The Santa Monica-Malibu Unified School District’s Board of Education took another step toward trying to establish smaller secondary schools (high schools and/or middle schools) in the District by creating a task force to study the issue.
According to the District staff report, “The secondary schools in Santa Monica, particularly Santa Monica High School (Samohi), are larger than optimal size.” In addition, “Current research on school reform validates the success of ‘small learning communities,’ specifically, schools of approximately 500 students.” Four years ago Samohi was divided into six separate learning houses of approximately 550 students each. This action resulted in gains in student achievement, but the Board is still concerned that a smaller separate high school is needed to help address the needs of students who cannot succeed at a large comprehensive high school.
The staff report also mentions the task force will examine “the feasibility of creating a smaller high school campus on existing District property, such as Olympic High School.” Lastly, the task force will analyze whether the Edison site should go through 8th grade. Currently, the site has classes from Kindergarten through 5th grade. The work of the task force is being coordinated with the District’s 20-year Facilities Master Plan so, according to the District staff report, “project priorities can be based on educational goals.”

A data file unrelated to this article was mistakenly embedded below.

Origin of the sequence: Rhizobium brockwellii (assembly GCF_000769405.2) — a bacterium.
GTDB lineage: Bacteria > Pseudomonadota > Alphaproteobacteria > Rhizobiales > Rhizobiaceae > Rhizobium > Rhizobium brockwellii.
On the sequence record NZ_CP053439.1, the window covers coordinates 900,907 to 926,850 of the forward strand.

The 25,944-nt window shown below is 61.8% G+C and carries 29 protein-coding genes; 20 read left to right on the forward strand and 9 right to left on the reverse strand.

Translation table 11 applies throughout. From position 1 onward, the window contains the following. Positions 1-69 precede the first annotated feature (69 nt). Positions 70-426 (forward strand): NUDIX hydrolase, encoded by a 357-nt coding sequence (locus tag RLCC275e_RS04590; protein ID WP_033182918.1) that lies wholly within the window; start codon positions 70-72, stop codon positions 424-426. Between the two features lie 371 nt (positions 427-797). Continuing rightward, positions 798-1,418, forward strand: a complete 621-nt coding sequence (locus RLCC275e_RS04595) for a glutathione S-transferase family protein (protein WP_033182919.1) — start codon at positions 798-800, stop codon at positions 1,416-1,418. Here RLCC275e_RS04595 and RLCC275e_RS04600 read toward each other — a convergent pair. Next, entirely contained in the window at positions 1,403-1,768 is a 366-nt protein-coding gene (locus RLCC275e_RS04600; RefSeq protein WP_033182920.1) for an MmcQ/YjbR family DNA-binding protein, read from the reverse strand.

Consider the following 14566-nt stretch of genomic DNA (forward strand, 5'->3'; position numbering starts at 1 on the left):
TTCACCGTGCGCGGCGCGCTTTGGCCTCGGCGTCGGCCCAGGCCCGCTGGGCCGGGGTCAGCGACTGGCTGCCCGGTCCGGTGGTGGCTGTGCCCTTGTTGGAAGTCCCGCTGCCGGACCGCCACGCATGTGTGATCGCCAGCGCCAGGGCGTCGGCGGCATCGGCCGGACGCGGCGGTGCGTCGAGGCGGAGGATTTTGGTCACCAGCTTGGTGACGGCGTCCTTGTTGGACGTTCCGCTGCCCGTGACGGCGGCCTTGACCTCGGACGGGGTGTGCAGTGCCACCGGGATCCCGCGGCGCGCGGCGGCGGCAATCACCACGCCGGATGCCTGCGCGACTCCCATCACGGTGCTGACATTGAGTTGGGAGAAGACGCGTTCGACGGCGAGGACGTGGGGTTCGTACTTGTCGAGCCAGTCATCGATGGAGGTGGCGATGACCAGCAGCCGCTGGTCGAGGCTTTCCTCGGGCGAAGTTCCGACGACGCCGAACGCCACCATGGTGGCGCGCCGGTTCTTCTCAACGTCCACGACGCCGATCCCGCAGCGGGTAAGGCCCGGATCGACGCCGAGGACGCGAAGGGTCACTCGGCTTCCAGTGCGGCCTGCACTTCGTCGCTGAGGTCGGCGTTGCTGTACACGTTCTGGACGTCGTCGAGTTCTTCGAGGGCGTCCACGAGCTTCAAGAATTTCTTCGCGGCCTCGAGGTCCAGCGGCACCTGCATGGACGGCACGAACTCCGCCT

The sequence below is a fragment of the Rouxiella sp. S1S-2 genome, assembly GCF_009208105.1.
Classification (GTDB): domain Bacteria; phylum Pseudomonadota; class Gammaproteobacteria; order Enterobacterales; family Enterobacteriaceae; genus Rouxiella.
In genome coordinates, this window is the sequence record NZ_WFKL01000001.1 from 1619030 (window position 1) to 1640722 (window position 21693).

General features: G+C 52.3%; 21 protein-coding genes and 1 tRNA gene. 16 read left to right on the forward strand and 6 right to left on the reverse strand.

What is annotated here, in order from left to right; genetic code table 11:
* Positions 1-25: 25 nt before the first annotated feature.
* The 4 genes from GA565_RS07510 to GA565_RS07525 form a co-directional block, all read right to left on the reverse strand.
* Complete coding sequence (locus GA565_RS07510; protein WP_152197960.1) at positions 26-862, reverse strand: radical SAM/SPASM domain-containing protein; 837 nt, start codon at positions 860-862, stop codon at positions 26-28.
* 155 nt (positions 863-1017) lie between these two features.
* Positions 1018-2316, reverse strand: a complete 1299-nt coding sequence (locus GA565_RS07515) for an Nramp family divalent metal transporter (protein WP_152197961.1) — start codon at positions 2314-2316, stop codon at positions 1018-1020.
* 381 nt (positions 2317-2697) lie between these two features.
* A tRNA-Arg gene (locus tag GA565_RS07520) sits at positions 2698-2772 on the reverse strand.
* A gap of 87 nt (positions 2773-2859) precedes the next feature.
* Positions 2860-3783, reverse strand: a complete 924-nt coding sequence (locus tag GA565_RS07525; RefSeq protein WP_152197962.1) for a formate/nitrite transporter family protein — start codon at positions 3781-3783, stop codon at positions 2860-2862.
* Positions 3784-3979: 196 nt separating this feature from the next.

Task force members will be chosen who represent the District’s senior staff, teachers, secondary school administrators, the teachers’ union, parents, students, the business community and the Board of Education.
At the August 23 meeting, the Board also began reviewing the projects that have been proposed for Samohi and Malibu High School as part of Phase I of the Facilities Master Plan. Funding for these projects will come from the $268 million Measure BB that was passed by the voters in the cities of Santa Monica and Malibu last November.
The Samohi projects total $44.4 million, and include demolishing the Business Building and constructing a new 45,000-square-foot Applied Instruction Building; constructing a new University Plaza/Promenade; restoring/upgrading the Science Quad; demolishing the Art Building; and constructing a new outdoor plaza. Also proposed is adding new synthetic turf on the athletic fields for baseball and football, constructing a new subterranean parking garage with tennis courts overhead and installing air conditioning in the locker rooms.
Projects being proposed for Malibu High School are estimated at $27.5 million, and include a new library and administration offices, a new parking area with emergency access to track and field and two new tennis courts.
Proposed projects for other District sites will be reviewed at future meetings.